BY THE NUMBERS
Mid-Level Leadership Quality Drives Bench Strength
Mid-Level Leaders Struggle Despite Forming the Backbone of the Leadership Pipeline
In a role where their value is often obscured, mid-level leaders are frequently under scrutiny. Consider that CEOs talk directly with senior leaders. CEOs also know the crucial management role that frontline leaders play. But it’s easy to overlook or misunderstand how middle managers translate strategy into execution.
As we noted in Global Leadership Forecast 2023, the top two concerns on CEOs’ minds are attracting and retaining top talent and developing the next generation of leaders. Only 12% of companies report having a strong bench of leaders ready to step up to manage those challenges.
Our data shows, however, that mid-level leaders play a powerful role in creating the talent backbone of the organization. Companies with high-quality mid-level leaders are able to fill 65% of critical leadership roles, compared to only 46% of roles in companies with average-quality mid-level leaders and 28% of roles in organizations with low-quality mid-level leaders.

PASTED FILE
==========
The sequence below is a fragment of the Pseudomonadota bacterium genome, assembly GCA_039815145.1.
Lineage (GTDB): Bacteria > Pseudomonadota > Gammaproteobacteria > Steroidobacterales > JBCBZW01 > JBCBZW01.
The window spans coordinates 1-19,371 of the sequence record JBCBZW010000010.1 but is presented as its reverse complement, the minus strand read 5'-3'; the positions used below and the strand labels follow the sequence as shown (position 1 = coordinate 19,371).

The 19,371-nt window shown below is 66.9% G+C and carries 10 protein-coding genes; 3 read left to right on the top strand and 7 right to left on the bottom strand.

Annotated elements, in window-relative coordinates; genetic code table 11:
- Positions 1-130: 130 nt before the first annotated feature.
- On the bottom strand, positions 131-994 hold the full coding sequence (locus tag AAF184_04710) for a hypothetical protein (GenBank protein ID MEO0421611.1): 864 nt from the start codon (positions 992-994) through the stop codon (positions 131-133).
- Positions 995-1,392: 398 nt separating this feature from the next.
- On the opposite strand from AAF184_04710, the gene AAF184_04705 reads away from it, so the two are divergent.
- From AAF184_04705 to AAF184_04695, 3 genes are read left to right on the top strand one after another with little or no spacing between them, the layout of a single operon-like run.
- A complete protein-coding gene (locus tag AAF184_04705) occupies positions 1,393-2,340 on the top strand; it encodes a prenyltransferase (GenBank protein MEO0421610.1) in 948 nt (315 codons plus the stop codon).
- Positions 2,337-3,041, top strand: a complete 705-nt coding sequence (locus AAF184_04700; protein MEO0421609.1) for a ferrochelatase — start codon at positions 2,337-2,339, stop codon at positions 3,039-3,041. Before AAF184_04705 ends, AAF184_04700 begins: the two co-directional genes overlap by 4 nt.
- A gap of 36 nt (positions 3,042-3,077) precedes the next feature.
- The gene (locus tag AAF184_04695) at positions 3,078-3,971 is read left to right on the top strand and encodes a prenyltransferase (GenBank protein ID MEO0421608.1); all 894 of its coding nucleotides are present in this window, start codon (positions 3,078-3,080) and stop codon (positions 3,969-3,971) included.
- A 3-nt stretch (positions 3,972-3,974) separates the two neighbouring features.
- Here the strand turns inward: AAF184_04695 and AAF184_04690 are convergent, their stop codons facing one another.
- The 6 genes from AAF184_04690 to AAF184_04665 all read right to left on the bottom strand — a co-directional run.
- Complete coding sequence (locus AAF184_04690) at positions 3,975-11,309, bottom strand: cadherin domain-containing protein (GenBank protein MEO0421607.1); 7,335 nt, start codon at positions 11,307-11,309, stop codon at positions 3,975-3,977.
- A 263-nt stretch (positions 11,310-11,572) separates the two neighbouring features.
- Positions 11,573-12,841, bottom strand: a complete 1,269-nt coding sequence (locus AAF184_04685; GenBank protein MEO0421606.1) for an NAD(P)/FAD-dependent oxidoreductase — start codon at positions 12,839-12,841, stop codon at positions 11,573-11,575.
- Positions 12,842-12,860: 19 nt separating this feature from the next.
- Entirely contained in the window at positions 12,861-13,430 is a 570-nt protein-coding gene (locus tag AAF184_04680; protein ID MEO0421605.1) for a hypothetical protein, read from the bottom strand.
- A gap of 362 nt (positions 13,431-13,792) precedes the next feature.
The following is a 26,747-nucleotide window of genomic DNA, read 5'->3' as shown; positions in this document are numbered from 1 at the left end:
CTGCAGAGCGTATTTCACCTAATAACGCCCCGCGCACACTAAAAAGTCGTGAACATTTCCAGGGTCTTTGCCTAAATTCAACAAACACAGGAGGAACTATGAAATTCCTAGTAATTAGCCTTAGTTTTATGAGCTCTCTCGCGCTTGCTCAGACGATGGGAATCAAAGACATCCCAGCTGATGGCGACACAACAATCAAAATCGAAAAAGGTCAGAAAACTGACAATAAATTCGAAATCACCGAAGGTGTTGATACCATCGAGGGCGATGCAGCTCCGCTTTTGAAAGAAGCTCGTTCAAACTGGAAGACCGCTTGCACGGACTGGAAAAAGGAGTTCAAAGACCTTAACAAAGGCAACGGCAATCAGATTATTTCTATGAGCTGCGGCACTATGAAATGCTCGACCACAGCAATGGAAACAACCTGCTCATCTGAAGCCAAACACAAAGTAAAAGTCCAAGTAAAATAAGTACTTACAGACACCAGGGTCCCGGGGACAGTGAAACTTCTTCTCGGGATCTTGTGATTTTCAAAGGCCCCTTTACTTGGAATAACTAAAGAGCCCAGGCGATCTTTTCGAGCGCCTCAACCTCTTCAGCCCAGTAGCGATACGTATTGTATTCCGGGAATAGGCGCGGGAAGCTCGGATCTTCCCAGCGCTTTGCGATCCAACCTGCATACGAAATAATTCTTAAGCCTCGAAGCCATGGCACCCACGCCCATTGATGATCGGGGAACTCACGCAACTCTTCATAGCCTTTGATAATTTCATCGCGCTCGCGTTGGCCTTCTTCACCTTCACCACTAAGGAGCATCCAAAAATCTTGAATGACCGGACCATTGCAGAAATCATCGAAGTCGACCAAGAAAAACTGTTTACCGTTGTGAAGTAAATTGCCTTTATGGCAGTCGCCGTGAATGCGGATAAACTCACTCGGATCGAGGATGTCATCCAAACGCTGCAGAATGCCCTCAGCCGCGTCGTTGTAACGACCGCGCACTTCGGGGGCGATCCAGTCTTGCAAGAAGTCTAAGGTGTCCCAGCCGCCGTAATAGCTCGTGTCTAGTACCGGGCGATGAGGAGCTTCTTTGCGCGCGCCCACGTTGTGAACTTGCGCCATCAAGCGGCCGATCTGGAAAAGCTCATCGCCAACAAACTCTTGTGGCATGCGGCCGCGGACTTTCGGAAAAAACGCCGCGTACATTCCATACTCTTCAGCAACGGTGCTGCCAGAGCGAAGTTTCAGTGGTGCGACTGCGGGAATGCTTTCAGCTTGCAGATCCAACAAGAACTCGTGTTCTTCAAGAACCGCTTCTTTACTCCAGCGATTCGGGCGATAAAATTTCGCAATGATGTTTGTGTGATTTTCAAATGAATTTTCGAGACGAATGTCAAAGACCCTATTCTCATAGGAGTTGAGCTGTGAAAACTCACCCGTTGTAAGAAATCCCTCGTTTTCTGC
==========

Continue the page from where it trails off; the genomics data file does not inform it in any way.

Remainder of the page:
Companies with high-quality mid-level leadership are also 3X more likely to be awarded a "best place to work" award compared to companies with poor- or fair-quality mid-level leadership.
It’s unlikely that mid-level leaders are simply poor performers. Rather, as they become further removed from day-to-day operations, many mid-level leaders struggle to adapt to the higher-level leadership challenges of their roles. 65% of mid-level leaders reported that their stress level increased significantly upon entering their role. Worse, 60% reported frequently feeling used up at the end of the workday, putting them at high risk for burnout.
We found that the three biggest direct contributors to stress when transitioning to the mid-level are:
- Experiencing a significant increase in role complexity.
- Assuming responsibility for a profit/loss function.
- Acquiring more direct reports.
As HR and senior leaders focus on more immediate challenges, it’s no surprise that they may overlook support and development for mid-level leaders. However, savvy CEOs and their HR partners are increasing their efforts to strengthen and enable their mid-level leaders as part of a competitive strategy to improve the stability and agility of their organization.